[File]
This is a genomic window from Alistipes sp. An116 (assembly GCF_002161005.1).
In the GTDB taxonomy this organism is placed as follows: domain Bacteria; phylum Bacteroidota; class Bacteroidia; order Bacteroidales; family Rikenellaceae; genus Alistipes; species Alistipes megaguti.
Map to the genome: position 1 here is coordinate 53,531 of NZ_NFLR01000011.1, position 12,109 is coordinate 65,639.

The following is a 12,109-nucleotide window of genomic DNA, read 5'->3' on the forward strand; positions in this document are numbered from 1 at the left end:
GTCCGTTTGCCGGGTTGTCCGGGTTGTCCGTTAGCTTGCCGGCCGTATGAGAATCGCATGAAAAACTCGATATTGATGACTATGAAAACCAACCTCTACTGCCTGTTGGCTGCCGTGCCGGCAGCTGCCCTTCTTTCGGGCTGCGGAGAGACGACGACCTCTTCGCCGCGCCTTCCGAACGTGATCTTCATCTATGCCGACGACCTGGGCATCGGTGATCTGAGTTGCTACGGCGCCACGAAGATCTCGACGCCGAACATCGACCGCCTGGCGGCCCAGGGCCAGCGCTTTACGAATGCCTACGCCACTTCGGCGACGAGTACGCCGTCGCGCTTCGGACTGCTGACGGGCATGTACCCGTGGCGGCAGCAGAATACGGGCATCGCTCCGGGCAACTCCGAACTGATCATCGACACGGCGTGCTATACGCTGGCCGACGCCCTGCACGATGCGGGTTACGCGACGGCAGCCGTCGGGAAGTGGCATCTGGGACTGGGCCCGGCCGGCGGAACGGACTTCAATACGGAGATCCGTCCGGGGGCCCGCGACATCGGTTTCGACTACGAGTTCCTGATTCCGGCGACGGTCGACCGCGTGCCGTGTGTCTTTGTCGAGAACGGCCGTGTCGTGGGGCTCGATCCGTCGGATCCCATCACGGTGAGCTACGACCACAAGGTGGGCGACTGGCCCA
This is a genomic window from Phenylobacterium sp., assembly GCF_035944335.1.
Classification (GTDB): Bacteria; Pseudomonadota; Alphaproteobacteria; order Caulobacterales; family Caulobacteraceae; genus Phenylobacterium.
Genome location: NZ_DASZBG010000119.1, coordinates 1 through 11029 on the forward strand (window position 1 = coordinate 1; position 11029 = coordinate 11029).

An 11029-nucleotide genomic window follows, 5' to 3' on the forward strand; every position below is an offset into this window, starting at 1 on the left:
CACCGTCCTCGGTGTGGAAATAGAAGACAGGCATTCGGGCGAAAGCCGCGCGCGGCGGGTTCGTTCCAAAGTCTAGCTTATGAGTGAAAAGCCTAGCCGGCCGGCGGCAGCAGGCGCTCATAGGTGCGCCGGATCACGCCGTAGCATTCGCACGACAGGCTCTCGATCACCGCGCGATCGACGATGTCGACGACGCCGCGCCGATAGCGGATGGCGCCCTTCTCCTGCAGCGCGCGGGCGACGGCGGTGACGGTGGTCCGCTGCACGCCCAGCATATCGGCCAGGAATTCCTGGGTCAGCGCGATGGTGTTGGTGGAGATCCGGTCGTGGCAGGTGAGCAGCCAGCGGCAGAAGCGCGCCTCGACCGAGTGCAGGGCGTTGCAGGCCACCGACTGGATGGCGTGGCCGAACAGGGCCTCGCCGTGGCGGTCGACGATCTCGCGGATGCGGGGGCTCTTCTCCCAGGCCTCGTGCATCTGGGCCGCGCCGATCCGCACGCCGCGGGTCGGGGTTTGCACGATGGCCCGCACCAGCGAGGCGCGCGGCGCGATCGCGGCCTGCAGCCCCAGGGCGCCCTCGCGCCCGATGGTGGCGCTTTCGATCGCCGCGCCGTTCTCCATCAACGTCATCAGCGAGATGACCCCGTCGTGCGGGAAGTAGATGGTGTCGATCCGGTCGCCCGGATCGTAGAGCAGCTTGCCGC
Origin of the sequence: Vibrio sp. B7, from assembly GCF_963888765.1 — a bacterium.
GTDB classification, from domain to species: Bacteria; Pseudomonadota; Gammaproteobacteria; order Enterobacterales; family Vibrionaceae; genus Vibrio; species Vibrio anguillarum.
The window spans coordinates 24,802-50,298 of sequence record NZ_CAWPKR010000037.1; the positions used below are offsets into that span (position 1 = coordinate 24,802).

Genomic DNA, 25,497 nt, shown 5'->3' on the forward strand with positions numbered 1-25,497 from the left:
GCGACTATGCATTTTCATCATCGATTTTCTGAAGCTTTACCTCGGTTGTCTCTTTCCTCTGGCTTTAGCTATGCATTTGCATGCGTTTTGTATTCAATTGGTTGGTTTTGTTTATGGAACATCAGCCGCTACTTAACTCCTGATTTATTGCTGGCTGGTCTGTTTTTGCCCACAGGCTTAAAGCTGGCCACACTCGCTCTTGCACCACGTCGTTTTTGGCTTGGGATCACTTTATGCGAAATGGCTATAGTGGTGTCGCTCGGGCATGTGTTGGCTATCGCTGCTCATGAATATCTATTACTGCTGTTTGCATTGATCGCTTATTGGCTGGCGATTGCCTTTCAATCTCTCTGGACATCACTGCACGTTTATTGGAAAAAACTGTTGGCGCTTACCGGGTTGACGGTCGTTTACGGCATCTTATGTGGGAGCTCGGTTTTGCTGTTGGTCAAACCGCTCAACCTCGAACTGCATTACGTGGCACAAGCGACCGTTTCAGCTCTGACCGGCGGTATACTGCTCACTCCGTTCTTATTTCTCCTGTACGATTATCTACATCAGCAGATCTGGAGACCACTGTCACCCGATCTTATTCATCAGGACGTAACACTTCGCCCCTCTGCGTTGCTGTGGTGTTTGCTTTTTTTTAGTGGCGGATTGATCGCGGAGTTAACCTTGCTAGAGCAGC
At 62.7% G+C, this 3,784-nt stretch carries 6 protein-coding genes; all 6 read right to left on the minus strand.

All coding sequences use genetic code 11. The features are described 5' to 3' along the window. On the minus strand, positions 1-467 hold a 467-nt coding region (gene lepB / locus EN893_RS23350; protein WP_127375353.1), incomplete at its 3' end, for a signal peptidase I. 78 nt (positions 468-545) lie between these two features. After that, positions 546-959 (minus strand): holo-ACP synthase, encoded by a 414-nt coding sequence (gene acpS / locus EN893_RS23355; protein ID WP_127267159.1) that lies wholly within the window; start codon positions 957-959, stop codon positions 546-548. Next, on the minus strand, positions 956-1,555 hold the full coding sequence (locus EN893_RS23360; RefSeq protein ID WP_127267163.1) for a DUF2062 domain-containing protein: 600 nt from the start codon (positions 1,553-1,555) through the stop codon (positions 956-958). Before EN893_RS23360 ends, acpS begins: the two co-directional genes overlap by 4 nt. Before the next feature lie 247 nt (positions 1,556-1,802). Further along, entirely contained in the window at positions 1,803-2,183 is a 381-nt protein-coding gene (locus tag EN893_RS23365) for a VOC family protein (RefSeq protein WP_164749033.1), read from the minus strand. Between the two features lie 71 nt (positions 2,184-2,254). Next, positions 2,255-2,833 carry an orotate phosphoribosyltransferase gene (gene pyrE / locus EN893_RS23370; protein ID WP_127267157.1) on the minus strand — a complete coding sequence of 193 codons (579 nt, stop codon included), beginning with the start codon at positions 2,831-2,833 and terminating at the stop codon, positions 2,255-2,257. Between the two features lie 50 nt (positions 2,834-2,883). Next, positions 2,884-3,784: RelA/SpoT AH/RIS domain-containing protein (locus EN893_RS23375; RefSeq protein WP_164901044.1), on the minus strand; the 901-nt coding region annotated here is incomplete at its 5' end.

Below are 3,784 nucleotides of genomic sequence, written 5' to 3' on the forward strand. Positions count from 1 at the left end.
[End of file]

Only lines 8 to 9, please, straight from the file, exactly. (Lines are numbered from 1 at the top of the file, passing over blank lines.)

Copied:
Genome location: NZ_DASZBG010000119.1, coordinates 1 through 11029 on the forward strand (window position 1 = coordinate 1; position 11029 = coordinate 11029).

An 11029-nucleotide genomic window follows, 5' to 3' on the forward strand; every position below is an offset into this window, starting at 1 on the left: